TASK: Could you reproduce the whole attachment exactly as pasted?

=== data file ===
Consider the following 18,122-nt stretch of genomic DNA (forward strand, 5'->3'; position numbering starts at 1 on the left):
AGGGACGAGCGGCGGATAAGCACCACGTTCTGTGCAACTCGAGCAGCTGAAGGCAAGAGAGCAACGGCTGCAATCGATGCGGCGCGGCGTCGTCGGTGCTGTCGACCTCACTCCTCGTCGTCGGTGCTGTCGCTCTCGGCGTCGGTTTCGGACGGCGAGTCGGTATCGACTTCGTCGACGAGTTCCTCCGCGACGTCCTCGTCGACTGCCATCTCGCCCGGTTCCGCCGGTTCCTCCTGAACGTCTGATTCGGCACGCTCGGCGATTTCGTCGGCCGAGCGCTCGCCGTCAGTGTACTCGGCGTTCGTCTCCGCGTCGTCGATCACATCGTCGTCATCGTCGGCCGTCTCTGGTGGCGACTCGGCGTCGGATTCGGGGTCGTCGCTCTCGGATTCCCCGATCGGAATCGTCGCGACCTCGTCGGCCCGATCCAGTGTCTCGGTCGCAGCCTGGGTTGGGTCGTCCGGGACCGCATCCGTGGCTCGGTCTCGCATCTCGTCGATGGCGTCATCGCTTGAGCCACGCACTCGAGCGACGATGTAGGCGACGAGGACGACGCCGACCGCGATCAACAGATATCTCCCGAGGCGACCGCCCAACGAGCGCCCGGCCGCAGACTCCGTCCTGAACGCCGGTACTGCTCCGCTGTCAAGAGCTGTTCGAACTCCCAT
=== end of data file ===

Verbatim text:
Consider the following 18,122-nt stretch of genomic DNA (forward strand, 5'->3'; position numbering starts at 1 on the left):
AGGGACGAGCGGCGGATAAGCACCACGTTCTGTGCAACTCGAGCAGCTGAAGGCAAGAGAGCAACGGCTGCAATCGATGCGGCGCGGCGTCGTCGGTGCTGTCGACCTCACTCCTCGTCGTCGGTGCTGTCGCTCTCGGCGTCGGTTTCGGACGGCGAGTCGGTATCGACTTCGTCGACGAGTTCCTCCGCGACGTCCTCGTCGACTGCCATCTCGCCCGGTTCCGCCGGTTCCTCCTGAACGTCTGATTCGGCACGCTCGGCGATTTCGTCGGCCGAGCGCTCGCCGTCAGTGTACTCGGCGTTCGTCTCCGCGTCGTCGATCACATCGTCGTCATCGTCGGCCGTCTCTGGTGGCGACTCGGCGTCGGATTCGGGGTCGTCGCTCTCGGATTCCCCGATCGGAATCGTCGCGACCTCGTCGGCCCGATCCAGTGTCTCGGTCGCAGCCTGGGTTGGGTCGTCCGGGACCGCATCCGTGGCTCGGTCTCGCATCTCGTCGATGGCGTCATCGCTTGAGCCACGCACTCGAGCGACGATGTAGGCGACGAGGACGACGCCGACCGCGATCAACAGATATCTCCCGAGGCGACCGCCCAACGAGCGCCCGGCCGCAGACTCCGTCCTGAACGCCGGTACTGCTCCGCTGTCAAGAGCTGTTCGAACTCCCAT